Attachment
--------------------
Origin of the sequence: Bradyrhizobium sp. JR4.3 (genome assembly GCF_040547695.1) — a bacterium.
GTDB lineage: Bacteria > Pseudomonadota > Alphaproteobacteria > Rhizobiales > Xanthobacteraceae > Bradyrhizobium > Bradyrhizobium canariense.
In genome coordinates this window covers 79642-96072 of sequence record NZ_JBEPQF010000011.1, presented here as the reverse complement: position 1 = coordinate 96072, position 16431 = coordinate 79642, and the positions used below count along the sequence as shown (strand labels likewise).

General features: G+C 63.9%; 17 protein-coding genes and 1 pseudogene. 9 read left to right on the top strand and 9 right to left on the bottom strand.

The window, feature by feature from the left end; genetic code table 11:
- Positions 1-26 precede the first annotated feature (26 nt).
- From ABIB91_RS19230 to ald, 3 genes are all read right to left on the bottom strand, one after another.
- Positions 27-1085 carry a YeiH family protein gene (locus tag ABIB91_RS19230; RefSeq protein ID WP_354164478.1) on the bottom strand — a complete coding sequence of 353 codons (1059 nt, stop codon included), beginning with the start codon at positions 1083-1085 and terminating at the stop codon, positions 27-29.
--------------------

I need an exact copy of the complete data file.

Origin of the sequence: Bradyrhizobium sp. JR4.3 (genome assembly GCF_040547695.1) — a bacterium.
GTDB lineage: Bacteria > Pseudomonadota > Alphaproteobacteria > Rhizobiales > Xanthobacteraceae > Bradyrhizobium > Bradyrhizobium canariense.
In genome coordinates this window covers 79642-96072 of sequence record NZ_JBEPQF010000011.1, presented here as the reverse complement: position 1 = coordinate 96072, position 16431 = coordinate 79642, and the positions used below count along the sequence as shown (strand labels likewise).

General features: G+C 63.9%; 17 protein-coding genes and 1 pseudogene. 9 read left to right on the top strand and 9 right to left on the bottom strand.

The window, feature by feature from the left end; genetic code table 11:
- Positions 1-26 precede the first annotated feature (26 nt).
- From ABIB91_RS19230 to ald, 3 genes are all read right to left on the bottom strand, one after another.
- Positions 27-1085 carry a YeiH family protein gene (locus tag ABIB91_RS19230; RefSeq protein ID WP_354164478.1) on the bottom strand — a complete coding sequence of 353 codons (1059 nt, stop codon included), beginning with the start codon at positions 1083-1085 and terminating at the stop codon, positions 27-29.